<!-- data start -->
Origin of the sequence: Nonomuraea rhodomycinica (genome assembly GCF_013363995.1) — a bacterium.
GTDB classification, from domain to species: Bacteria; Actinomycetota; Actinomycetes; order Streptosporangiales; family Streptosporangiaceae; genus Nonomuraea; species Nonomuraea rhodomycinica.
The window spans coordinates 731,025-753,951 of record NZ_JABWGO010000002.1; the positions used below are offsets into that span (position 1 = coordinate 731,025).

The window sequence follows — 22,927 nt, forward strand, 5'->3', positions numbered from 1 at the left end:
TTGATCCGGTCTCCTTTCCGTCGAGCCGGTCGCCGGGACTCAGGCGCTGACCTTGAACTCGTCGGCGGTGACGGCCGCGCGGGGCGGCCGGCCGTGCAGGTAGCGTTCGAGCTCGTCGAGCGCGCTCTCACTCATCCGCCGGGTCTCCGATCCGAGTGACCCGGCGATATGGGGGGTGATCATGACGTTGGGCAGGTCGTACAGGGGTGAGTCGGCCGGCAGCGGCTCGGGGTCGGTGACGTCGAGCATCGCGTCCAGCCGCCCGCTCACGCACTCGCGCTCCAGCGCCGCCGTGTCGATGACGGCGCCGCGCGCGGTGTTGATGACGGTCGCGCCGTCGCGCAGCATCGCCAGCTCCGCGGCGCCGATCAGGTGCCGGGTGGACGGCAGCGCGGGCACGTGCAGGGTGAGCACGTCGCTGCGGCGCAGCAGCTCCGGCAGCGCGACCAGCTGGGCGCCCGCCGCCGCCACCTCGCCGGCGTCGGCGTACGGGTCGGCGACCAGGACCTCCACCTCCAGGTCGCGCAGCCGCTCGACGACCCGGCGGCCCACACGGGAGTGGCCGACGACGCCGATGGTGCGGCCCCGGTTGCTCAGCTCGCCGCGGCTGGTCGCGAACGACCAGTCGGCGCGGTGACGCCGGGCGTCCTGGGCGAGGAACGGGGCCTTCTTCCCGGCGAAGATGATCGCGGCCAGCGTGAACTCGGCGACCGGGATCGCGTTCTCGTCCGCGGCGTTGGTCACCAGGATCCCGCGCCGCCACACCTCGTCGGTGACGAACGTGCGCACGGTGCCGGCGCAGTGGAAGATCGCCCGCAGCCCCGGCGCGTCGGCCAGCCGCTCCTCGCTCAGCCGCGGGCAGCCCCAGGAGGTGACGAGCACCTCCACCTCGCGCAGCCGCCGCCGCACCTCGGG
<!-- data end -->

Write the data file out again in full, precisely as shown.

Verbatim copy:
Origin of the sequence: Nonomuraea rhodomycinica (genome assembly GCF_013363995.1) — a bacterium.
GTDB classification, from domain to species: Bacteria; Actinomycetota; Actinomycetes; order Streptosporangiales; family Streptosporangiaceae; genus Nonomuraea; species Nonomuraea rhodomycinica.
The window spans coordinates 731,025-753,951 of record NZ_JABWGO010000002.1; the positions used below are offsets into that span (position 1 = coordinate 731,025).

The window sequence follows — 22,927 nt, forward strand, 5'->3', positions numbered from 1 at the left end:
TTGATCCGGTCTCCTTTCCGTCGAGCCGGTCGCCGGGACTCAGGCGCTGACCTTGAACTCGTCGGCGGTGACGGCCGCGCGGGGCGGCCGGCCGTGCAGGTAGCGTTCGAGCTCGTCGAGCGCGCTCTCACTCATCCGCCGGGTCTCCGATCCGAGTGACCCGGCGATATGGGGGGTGATCATGACGTTGGGCAGGTCGTACAGGGGTGAGTCGGCCGGCAGCGGCTCGGGGTCGGTGACGTCGAGCATCGCGTCCAGCCGCCCGCTCACGCACTCGCGCTCCAGCGCCGCCGTGTCGATGACGGCGCCGCGCGCGGTGTTGATGACGGTCGCGCCGTCGCGCAGCATCGCCAGCTCCGCGGCGCCGATCAGGTGCCGGGTGGACGGCAGCGCGGGCACGTGCAGGGTGAGCACGTCGCTGCGGCGCAGCAGCTCCGGCAGCGCGACCAGCTGGGCGCCCGCCGCCGCCACCTCGCCGGCGTCGGCGTACGGGTCGGCGACCAGGACCTCCACCTCCAGGTCGCGCAGCCGCTCGACGACCCGGCGGCCCACACGGGAGTGGCCGACGACGCCGATGGTGCGGCCCCGGTTGCTCAGCTCGCCGCGGCTGGTCGCGAACGACCAGTCGGCGCGGTGACGCCGGGCGTCCTGGGCGAGGAACGGGGCCTTCTTCCCGGCGAAGATGATCGCGGCCAGCGTGAACTCGGCGACCGGGATCGCGTTCTCGTCCGCGGCGTTGGTCACCAGGATCCCGCGCCGCCACACCTCGTCGGTGACGAACGTGCGCACGGTGCCGGCGCAGTGGAAGATCGCCCGCAGCCCCGGCGCGTCGGCCAGCCGCTCCTCGCTCAGCCGCGGGCAGCCCCAGGAGGTGACGAGCACCTCCACCTCGCGCAGCCGCCGCCGCACCTCGGG